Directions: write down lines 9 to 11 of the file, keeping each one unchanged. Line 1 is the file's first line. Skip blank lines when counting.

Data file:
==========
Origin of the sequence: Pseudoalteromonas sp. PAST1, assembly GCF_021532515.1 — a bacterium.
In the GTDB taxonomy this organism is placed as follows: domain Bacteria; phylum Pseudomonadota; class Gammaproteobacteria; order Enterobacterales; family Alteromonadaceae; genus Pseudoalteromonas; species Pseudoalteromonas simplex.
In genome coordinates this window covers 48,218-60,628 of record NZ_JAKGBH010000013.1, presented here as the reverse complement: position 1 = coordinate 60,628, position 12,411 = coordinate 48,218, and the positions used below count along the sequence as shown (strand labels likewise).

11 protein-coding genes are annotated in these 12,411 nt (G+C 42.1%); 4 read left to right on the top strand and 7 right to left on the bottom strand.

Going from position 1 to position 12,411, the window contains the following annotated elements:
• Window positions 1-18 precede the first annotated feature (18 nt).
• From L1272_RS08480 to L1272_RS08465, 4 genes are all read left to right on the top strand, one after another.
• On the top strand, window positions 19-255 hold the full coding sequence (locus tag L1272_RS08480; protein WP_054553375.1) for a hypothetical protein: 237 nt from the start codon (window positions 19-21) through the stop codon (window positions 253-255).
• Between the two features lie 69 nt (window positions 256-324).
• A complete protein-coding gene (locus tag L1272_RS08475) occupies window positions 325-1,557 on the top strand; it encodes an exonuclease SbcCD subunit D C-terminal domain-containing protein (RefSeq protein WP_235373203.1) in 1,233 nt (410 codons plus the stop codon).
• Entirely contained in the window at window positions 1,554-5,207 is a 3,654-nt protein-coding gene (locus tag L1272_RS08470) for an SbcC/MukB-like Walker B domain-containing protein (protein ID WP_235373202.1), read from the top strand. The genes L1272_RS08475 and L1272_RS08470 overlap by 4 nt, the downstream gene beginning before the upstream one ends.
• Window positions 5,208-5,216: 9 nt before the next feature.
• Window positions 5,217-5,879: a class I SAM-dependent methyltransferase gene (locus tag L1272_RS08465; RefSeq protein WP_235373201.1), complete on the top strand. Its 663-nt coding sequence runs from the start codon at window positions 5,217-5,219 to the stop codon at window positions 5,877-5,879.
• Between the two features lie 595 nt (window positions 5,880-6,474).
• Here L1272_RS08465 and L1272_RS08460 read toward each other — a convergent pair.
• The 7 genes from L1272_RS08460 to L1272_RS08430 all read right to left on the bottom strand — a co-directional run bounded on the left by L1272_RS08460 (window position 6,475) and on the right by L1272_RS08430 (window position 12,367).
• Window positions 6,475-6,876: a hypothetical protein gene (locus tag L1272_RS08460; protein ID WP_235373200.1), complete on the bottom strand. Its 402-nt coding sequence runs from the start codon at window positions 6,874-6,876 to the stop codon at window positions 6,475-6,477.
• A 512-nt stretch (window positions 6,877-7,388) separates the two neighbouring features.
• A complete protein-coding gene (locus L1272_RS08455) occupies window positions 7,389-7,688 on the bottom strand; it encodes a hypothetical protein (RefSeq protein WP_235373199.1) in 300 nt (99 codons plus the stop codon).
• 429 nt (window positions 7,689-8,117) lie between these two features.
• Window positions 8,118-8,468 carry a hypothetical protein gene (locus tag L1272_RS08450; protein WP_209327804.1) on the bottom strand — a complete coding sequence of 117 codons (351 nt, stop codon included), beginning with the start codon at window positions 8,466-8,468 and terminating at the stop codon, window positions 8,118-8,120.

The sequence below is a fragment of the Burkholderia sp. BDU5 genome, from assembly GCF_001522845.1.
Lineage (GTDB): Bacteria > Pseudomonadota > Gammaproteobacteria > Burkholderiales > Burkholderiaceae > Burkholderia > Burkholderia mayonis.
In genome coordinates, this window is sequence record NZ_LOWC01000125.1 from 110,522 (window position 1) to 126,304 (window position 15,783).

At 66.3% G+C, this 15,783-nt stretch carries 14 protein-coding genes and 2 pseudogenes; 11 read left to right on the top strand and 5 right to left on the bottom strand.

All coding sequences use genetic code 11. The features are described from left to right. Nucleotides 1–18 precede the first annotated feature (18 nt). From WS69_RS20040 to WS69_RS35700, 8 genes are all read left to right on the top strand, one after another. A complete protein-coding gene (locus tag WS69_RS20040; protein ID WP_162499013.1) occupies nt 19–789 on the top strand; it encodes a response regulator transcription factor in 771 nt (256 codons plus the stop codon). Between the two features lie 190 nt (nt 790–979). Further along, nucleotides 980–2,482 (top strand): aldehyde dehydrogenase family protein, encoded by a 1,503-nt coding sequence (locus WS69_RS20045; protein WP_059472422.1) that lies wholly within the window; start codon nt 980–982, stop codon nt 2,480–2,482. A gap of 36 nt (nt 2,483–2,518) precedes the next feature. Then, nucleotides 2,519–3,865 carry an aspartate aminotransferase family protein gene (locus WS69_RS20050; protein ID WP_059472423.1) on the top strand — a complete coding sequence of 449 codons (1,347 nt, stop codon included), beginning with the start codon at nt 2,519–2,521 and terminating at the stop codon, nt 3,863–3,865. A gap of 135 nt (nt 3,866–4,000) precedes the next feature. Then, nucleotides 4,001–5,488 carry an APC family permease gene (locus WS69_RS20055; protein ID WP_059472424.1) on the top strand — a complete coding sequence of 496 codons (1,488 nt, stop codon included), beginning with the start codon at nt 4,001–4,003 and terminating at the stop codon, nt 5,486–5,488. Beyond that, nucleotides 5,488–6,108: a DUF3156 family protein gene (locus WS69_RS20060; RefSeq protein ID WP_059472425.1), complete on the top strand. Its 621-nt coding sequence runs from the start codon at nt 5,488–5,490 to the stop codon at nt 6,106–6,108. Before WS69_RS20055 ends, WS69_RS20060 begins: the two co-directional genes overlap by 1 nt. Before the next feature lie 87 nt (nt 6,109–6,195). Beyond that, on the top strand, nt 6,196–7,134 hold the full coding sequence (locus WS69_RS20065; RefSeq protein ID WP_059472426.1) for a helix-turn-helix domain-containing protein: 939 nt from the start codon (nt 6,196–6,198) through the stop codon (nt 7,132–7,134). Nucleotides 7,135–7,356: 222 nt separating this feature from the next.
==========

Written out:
• Between the two features lie 69 nt (window positions 256-324).
• A complete protein-coding gene (locus tag L1272_RS08475) occupies window positions 325-1,557 on the top strand; it encodes an exonuclease SbcCD subunit D C-terminal domain-containing protein (RefSeq protein WP_235373203.1) in 1,233 nt (410 codons plus the stop codon).
• Entirely contained in the window at window positions 1,554-5,207 is a 3,654-nt protein-coding gene (locus tag L1272_RS08470) for an SbcC/MukB-like Walker B domain-containing protein (protein ID WP_235373202.1), read from the top strand. The genes L1272_RS08475 and L1272_RS08470 overlap by 4 nt, the downstream gene beginning before the upstream one ends.